Medical experts and other SC residents testify about abortion in front of Senate committee

COLUMBIA, SC (WOLO) — After the House advanced a proposed bill banning abortion South Carolina to the full House floor for discussion, the Senate heard testimony about the issue today. 

More than 100 speakers addressed the Senate medical affairs committee with reasons why abortion should or should not be allowed in the Palmetto State.

“We can do better than giving a death sentence to these children. We can do better for the parents,” said Kathy Smugge, Diocese of Charleston family life director. 

However, one pediatrician believes that the state should do better for women than current legislation.

“Ever since passage of the so-called Fetal Heartbeat Bill, we are putting women’s lives at risk,” said pediatrician Dr. Elizabeth Mack. “Abortion bans do not decrease abortions. They decrease safe abortions.”

“This creates a choice for us to either commit malpractice or a felony. We are having a terrible time getting any type of legal guidance about where the limits are for us,” said Dr. Amy Crockett, maternal-fetal medicine specialist. “What’s new is that this legislative body has created the need for transfers and referrals for pregnant women and their families.”

While some medical experts are against proposed laws being discussed that would prohibit abortions, there are also those in healthcare that support the ban.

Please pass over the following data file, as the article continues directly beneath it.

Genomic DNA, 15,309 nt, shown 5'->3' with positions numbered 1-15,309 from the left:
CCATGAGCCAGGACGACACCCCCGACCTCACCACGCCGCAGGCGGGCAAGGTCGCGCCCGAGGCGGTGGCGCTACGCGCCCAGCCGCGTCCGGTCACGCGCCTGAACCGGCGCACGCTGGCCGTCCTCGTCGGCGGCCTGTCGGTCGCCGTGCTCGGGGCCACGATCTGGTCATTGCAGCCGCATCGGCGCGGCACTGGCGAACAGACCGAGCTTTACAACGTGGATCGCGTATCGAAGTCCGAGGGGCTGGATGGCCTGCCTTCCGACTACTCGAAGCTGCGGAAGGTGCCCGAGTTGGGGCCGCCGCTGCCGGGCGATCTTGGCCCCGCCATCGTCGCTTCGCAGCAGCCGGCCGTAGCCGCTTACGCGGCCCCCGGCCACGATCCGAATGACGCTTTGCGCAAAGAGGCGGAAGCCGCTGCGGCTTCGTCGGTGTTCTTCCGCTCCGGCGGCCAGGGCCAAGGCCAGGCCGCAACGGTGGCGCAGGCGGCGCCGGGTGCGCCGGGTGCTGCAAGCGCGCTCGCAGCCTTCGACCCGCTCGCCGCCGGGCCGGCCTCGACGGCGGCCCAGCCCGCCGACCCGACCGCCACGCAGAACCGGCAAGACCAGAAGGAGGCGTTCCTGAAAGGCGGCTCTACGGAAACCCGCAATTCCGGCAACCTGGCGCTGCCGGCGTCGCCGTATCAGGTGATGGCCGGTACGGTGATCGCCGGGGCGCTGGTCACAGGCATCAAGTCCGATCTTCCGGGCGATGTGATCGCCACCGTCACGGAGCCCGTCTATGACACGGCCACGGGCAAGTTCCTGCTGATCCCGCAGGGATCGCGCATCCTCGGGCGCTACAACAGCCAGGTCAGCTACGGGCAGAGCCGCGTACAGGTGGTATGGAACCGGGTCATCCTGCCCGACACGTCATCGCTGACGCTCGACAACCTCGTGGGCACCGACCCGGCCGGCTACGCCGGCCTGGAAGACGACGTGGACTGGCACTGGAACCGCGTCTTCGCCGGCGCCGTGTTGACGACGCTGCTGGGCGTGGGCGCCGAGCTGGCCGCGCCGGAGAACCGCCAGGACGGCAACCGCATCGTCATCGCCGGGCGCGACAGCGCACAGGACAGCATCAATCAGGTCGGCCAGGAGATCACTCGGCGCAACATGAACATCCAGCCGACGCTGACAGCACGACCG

“Healthcare is treating pathology when it exists. Pregnancy is not a pathologic state. Unrestricted abortion is not healthcare,” said Dr. Christine Cimo Hemphill, OB/GYN.

However, one OB/GYN believes that the passing of proposed legislation would have a negative impact on healthcare in South Carolina.

“Residency programs in restricted states will have trouble attracting the best candidates. Graduates will ultimately have a diminished skillset,” said OB/GYN Dr. Angela Dempsey. “Doctors in multiple specialties will leave states like ours.”

“Any bill that uses a medical judgment standard should leave the interpretation to qualified medical professionals instead of law enforcement or another non-medical entity,” Crockett said.

Others that testified remained just as firm in their pro-life views.

“We will continue advocating for the preborn,” said Carla Beasley, Carolina Pregnancy Center nurse manager. “We just act that you protect the preborn from the moment on conception without any exceptions.”

Categories: Local News, Richland